People often choose between sticking with an available good option (exploitation) and trying out a new option that is uncertain but potentially more rewarding (exploration)1,2. Laboratory studies on explore–exploit decisions often contain real-world complexities such as non-stationary environments, stochasticity under exploitation and unknown reward distributions3,4,5,6,7. However, such factors might limit the researcher’s ability to understand the essence of people’s explore–exploit decisions. For this reason, we introduce a minimalistic task in which the optimal policy is to start off exploring and to switch to exploitation at most once in each sequence of decisions. The behaviour of 49 laboratory and 143 online participants deviated both qualitatively and quantitatively from the optimal policy, even when allowing for bias and decision noise. Instead, people seem to follow a suboptimal rule in which they switch from exploration to exploitation when the highest reward so far exceeds a certain threshold. Moreover, we show that this threshold decreases approximately linearly with the proportion of the sequence that remains, suggesting a temporal ratio law. Finally, we find evidence for ‘sequence-level’ variability that is shared across all decisions in the same sequence. Our results emphasize the importance of examining sequence-level strategies and their variability when studying sequential decision-making.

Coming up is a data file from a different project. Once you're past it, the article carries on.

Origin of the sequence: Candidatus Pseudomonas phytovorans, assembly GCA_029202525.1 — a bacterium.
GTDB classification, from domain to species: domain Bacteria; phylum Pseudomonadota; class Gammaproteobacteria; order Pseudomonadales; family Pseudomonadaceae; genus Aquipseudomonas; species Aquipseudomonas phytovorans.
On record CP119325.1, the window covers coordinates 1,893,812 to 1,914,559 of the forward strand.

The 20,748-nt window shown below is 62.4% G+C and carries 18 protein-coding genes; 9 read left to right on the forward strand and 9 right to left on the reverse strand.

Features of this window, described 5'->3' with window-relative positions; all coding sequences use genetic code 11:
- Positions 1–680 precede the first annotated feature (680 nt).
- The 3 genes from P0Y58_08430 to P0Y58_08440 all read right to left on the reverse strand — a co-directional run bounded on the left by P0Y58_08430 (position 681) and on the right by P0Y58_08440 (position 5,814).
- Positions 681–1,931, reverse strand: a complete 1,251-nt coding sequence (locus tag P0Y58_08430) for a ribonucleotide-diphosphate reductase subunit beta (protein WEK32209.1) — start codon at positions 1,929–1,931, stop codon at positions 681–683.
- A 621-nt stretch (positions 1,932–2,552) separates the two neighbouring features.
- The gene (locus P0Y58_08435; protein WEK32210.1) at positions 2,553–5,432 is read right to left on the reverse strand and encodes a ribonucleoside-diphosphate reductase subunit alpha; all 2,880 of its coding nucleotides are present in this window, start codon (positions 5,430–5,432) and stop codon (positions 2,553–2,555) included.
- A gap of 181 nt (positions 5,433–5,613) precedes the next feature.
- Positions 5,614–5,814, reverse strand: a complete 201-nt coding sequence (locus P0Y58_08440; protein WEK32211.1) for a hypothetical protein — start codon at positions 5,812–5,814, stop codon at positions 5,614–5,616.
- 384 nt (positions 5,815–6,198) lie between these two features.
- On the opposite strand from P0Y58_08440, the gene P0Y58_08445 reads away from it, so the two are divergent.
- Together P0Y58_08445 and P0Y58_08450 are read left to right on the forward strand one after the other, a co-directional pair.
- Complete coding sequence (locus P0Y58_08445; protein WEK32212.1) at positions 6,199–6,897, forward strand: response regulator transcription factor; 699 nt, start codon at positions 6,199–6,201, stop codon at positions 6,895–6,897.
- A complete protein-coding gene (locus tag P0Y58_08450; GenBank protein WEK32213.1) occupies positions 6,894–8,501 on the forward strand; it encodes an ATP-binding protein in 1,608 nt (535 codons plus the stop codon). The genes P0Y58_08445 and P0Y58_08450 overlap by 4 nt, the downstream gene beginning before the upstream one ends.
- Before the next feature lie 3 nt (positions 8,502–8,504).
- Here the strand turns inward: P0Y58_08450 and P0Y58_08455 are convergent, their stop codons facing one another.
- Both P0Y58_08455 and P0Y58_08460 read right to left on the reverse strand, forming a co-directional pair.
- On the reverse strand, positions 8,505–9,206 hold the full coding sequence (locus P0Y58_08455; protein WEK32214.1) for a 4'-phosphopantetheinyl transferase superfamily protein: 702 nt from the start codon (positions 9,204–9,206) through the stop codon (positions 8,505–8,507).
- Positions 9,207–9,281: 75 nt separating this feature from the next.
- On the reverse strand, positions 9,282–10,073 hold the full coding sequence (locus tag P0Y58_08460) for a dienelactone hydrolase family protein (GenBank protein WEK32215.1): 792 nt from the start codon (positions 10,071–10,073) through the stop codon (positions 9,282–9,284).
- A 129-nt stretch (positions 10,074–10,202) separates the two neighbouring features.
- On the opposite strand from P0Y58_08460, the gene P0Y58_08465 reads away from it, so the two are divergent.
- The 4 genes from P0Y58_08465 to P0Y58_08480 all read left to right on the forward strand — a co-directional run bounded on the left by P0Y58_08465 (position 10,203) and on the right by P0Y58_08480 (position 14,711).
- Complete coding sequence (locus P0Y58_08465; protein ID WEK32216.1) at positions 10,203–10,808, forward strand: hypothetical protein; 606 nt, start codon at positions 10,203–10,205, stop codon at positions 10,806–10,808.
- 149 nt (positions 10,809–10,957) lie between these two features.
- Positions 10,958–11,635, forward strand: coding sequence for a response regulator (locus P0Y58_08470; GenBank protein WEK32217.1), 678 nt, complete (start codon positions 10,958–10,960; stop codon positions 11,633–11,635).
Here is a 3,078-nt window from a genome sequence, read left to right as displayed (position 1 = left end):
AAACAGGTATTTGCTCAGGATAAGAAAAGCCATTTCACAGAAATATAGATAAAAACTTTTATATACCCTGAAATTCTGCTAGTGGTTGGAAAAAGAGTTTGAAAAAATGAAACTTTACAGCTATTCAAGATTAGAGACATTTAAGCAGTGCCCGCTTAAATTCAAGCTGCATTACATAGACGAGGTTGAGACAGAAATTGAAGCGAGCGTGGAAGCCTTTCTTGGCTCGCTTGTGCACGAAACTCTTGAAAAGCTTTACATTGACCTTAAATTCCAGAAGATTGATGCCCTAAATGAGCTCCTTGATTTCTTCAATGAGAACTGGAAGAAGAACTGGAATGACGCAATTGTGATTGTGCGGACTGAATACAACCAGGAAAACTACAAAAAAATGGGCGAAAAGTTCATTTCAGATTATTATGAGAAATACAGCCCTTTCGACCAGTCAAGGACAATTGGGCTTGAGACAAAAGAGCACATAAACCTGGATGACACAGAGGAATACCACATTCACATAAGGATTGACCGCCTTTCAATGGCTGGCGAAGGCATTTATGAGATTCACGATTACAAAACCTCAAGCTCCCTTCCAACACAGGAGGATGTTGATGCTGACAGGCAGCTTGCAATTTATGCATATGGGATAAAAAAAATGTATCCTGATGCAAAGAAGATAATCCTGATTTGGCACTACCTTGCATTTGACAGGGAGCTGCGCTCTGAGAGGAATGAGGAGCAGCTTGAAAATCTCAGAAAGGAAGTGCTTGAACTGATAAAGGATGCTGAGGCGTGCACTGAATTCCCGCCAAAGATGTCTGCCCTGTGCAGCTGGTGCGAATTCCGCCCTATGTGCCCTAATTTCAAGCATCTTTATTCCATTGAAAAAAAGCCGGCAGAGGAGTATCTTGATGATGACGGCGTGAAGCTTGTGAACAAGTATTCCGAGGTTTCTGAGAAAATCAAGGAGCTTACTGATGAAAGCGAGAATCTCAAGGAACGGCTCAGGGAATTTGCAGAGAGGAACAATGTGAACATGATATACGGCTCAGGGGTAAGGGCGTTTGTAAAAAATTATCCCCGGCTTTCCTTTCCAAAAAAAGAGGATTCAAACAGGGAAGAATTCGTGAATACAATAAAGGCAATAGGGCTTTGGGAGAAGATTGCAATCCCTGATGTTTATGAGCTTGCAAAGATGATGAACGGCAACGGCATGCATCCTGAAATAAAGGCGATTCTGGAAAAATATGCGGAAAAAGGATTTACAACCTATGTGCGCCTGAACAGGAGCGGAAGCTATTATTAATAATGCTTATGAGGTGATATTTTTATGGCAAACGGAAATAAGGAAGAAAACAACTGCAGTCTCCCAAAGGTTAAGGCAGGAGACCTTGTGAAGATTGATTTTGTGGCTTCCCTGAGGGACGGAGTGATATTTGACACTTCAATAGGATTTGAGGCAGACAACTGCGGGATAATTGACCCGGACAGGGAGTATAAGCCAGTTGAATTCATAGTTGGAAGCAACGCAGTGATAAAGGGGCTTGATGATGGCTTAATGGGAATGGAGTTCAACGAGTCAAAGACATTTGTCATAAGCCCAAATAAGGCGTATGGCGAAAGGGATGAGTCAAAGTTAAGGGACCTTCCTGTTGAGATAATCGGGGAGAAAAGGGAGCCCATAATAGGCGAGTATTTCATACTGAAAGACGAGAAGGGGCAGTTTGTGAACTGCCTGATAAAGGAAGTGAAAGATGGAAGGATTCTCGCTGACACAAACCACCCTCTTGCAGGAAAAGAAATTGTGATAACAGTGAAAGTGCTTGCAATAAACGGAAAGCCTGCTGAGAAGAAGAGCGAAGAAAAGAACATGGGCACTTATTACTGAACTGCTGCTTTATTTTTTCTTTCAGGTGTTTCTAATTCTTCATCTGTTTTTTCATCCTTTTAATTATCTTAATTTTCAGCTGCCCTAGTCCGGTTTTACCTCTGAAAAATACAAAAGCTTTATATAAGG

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All experimental and analysis codes used in this paper are available at https://github.com/mingyus/explore-exploit.
All data that support the findings of this paper are available at https://github.com/mingyus/explore-exploit.
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The authors thank R. Polonia for helpful comments on the manuscript, and people in W.J.M.’s laboratory for helpful discussions. The funders had no role in study design, data collection and analysis, decision to publish or preparation of the manuscript.
The authors declare no competing interests.
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Song, M., Bnaya, Z. & Ma, W.J. Sources of suboptimality in a minimalistic explore–exploit task. Nat Hum Behav 3, 361–368 (2019). https://doi.org/10.1038/s41562-018-0526-x